The first draft is about getting my own thoughts in order. By this time, I’m well aware that almost none of what I’ve written is going to appear in the final version. The first chapter—indeed, the first sentence—has to exert a pull on the reader that the most eloquent description of the setting and the weather will never be able to do. And eloquence is not my strong point.

The murdered body may show up as the first thing. Think of all the beginnings where the police are surrounding a crime scene where a murdered young woman’s body lies awaiting the coroner to order it brought to the medical examiner’s office for an autopsy.

My first chapter will feature the dead body in the parking lot of a church. It will skip over an explanation of Jesse’s background as a convicted murderer on parole. I will eliminate the dreaded “conversation in the car on the way to the beginning of the story.” And the sensual details—the odor of the rain on the asphalt, the threatening clouds, the lashing rain that drives everyone inside as soon as possible—will be used sparingly. I will studiously avoid anything that smacks of the “Dear Reader…” technique.

Sir Edward George Earle
1st  Baron Lytton
By my desk I have posted a copy of the famed “It was a dark and stormy night…” beginning, by Sir Edward George Earle Bulwer-Lytton, 1st Baron Lytton (even the name is verbose) for his 1830 novel Paul Clifford. I reread it as necessary to remind myself to get to the point. Quickly. 

"It was a dark and stormy night; the rain fell in torrents - except at occasional intervals, when it was checked by a violent gust of wind which swept up the streets (for it is in London that our scene lies), rattling along the housetops, and fiercely agitating the scanty flame of the lamps that struggled against the darkness."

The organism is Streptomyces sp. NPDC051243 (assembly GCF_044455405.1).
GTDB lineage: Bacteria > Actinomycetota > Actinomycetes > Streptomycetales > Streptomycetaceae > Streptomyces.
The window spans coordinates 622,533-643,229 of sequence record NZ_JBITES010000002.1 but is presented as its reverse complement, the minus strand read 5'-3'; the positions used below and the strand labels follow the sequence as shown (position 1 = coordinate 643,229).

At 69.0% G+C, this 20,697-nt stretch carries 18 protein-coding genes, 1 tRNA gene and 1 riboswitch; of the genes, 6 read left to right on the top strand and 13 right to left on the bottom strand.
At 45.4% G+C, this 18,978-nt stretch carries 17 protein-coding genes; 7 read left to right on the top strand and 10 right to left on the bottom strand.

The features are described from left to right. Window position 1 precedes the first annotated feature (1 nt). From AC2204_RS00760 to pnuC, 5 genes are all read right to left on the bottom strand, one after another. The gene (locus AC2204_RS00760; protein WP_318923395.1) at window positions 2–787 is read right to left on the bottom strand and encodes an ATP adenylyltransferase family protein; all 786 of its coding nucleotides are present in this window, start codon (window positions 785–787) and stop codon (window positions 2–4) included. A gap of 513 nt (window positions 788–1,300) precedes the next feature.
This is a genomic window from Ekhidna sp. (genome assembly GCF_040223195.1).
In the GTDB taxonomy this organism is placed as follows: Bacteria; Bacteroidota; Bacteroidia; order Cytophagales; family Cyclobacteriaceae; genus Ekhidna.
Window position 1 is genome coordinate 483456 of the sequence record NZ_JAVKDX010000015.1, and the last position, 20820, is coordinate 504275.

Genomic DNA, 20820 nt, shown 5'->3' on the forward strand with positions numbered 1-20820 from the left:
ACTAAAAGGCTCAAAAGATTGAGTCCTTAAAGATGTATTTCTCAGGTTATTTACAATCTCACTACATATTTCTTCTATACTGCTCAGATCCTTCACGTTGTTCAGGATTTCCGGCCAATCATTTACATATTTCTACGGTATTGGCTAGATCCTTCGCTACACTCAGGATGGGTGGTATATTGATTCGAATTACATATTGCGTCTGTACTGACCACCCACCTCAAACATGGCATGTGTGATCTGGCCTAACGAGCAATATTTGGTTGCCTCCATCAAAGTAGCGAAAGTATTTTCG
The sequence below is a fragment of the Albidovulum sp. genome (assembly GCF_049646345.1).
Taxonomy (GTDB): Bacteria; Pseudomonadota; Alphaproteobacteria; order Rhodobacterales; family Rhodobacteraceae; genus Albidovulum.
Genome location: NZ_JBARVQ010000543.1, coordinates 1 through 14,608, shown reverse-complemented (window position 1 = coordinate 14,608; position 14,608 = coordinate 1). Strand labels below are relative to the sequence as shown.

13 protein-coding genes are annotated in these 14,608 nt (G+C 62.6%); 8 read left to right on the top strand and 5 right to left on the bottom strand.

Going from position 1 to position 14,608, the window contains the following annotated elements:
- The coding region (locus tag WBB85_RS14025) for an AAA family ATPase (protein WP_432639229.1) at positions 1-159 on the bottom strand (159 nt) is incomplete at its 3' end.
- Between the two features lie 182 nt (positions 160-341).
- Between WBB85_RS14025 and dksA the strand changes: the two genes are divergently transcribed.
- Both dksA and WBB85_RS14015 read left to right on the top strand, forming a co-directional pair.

Now I’m ready to rewrite the first chapter. I’ll be convinced that it’s in great shape continue writing. Eventually I’ll realize that the story didn’t go quite as I expected, and that I will have to go back and revise the first chapter again. So I will set about making the necessary changes. I’ll repeat this process several more times until the first chapter bears little resemblance to my first thoughts. I hope it’s much improved (it’s definitely better than the original offering) but I do have to fight down an uneasy feeling that I have over-edited, and the best first chapter was at least five versions ago. Of course I didn't keep a copy.

Thank goodness for writing critique groups and beta readers!


Warren Bull said...

Thank goodness for beta readers, critique groups and trusted, skilled friends who help transform drek into gold.

KM Rockwood said...


Shari Randall said...

"The first chapter came easily" - I envy you, KM! Beginnings are my biggest struggle. I'll join you in that Amen of thanks for editors and beta readers and friends who will tell us where the story really starts.
I'm so glad there will be another Jesse Damon novel!

Gloria Alden said...

I can't wait until it's published. I enjoy this series so much.

Margaret S. Hamilton said...

good news about a new Jesse Damon novel!

KM Rockwood said...

Shari, my novels tend to start with e envisioning the beginning and the end, which I can get onto paper (or computer screen, as the case may be.) But that's just the beginning of the work to make the chapter readable..

KM Rockwood said...

Gloria, you can be sure I'll send you a copy of this when it's done! I appreciate all your support with this series.

KM Rockwood said...

Thanks, Margaret! I'll be sending you a copy, too!